Data Rich, Skills Poor – Analytics in Business

Visualisation and Analytics Data Analytics and Visualisation

It’s been at least six months since my last blog post, while it might seem like a long time, it’s always amazing to look back and reflect on what I have accomplished during this time. I don’t really want this blog post to sound like my end of year “speech”, however this past year has been amazing, action packed, fun-filled and downright breath-taking. As the curtain call on the year I wanted to take some time to pen my thoughts and reflect on my achievements over the past year.  I don’t really want to dump everything in to this one post, so the plan is to undertake a series of blog posts. In the first instance I want to talk about a subject very close to my heart, “analytics”. The biggest achievement this year was the successful validation of the first BSc Business Data Analytics course at Huddersfield Business School. It was a rigorous process but the course was passed with zero conditions and five commendations!

So what does it mean when someone talks about analytics? Many take the view that this is a very computational subject and requires a high level of computing skills and are put off by the thought of doing something in this area. However, as with all 21st century jobs a certain level of computing skills will be required to undertake this job well, and you will need to be familiar with software to make maximum use of the data that is available.

To me, and the way that I have designed this course is to encourage participation and to really support industry growth and expansion, this course is aimed at preparing students for the changing word of business by providing them with the requisite knowledge, skills and experience to create, analyse and manage data driven initiatives. In a nutshell  “Decisions should be driven by evidence (data)”. In my many years as an academic I have often seen the challenges organisations face when decisions are made on the “cuff”. In today’s modern business environment companies large and small are reliant on data to help inform strategy, make decisions and identify problems, challenges and opportunities. This is true for both online and offline companies, and the notion that organisations are ‘data rich, but skills poor’ holds true.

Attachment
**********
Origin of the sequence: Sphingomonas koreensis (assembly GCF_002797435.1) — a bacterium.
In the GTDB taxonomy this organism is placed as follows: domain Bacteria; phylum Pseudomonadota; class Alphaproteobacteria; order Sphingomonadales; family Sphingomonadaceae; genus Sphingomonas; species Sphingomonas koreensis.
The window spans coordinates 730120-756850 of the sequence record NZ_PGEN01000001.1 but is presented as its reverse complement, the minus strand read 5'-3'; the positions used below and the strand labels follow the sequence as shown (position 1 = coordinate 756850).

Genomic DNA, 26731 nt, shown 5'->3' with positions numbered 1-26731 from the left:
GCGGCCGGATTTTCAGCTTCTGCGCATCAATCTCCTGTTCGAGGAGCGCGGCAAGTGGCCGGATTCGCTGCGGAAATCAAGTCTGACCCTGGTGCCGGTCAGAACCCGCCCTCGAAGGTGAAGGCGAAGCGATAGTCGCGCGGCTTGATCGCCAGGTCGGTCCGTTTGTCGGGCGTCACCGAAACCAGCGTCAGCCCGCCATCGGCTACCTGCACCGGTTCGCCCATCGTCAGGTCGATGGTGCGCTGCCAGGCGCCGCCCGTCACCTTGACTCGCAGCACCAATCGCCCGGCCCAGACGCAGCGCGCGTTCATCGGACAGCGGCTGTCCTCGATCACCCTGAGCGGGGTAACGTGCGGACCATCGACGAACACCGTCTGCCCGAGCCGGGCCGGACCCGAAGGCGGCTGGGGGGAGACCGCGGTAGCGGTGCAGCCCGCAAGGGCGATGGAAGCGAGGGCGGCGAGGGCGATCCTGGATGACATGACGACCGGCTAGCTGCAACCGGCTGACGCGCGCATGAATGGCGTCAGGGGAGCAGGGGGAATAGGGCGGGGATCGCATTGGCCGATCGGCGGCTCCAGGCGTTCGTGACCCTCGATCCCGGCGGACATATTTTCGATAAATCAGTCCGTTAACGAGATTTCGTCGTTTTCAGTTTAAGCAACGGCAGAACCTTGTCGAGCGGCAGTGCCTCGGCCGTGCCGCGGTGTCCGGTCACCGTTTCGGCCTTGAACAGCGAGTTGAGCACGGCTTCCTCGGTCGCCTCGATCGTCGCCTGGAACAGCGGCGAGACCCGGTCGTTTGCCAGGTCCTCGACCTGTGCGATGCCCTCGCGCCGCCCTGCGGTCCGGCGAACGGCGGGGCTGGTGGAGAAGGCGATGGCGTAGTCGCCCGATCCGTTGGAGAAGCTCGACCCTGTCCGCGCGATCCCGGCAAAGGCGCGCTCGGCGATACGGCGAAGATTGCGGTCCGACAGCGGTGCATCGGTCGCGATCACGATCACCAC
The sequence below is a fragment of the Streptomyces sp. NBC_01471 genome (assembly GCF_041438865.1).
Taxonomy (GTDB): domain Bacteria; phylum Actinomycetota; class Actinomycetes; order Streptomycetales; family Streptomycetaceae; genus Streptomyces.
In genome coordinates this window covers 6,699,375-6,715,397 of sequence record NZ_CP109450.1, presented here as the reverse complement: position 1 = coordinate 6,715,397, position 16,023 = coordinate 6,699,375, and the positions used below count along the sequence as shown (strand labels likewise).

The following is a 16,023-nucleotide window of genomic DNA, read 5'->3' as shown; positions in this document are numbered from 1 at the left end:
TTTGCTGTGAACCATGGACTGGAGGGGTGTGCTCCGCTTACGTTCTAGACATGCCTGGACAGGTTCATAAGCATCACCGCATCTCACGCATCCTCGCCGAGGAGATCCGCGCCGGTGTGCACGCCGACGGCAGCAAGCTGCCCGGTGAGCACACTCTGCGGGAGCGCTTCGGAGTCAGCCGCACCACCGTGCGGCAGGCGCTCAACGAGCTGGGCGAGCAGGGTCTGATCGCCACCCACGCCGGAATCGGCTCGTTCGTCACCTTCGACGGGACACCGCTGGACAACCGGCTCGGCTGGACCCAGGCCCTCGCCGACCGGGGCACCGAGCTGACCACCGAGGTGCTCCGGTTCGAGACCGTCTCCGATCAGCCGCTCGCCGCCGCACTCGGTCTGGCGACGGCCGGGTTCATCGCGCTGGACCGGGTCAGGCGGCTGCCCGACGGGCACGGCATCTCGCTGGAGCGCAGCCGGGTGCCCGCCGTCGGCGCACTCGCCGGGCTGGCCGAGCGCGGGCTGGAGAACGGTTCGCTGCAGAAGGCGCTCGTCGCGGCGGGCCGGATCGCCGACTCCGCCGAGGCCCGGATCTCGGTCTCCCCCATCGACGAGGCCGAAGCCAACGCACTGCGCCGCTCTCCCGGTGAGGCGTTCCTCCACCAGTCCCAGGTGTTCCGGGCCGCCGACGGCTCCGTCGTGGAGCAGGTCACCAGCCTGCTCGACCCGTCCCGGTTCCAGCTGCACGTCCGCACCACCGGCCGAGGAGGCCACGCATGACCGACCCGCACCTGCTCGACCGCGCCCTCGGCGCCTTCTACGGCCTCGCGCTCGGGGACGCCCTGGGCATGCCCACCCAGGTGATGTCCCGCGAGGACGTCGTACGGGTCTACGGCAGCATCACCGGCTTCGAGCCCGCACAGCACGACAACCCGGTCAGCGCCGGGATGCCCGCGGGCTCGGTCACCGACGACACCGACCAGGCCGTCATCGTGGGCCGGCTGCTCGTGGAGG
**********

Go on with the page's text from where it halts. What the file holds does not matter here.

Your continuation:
In my discussions with organisations while developing this course it was clear that the individuals who run these companies, executives, managers, CEOs and chairman argue that they need people who can understand, query and analyse data to make informed business-related decisions. This course helps you to do just that, sitting at the intersection between data analytical skills and business decision-making. So no need to worry about robots taking over your job!!

Thus, here are Huddersfield Business School we have identified a huge demand for students with the skills to analyse, understand and communicate decision-making and data to clients and management. It is clear that a degree in business data analytics would impart students with important transferable skills, such as data analysis, visualisation, data management, critical-thinking and problem-solving. These skills alongside data understanding will open up opportunities across industries as data managers, data consultants, business analysts, consumer and market knowledge managers, chief data officers, big data architects and business and marketing analysts. This is a new and rapidly expanding area of business and for many organisations data will sit at the heart of what they do.

In closing, this is one of my biggest achievements this year. If you would like to know more or are interested in collaboration/research please do not hesitate to get in touch:

Abdul’s profile:

Course page: BSc Business Data Analytics

Many thanks to 1stMobility for their insight in helping develop this course. Their work with data has really shaped our view on how data can be used for making decisions.


Leave a Reply

Fill in your details below or click an icon to log in: Logo

You are commenting using your account. Log Out /  Change )

Twitter picture

You are commenting using your Twitter account. Log Out /  Change )

Facebook photo

You are commenting using your Facebook account. Log Out /  Change )

Connecting to %s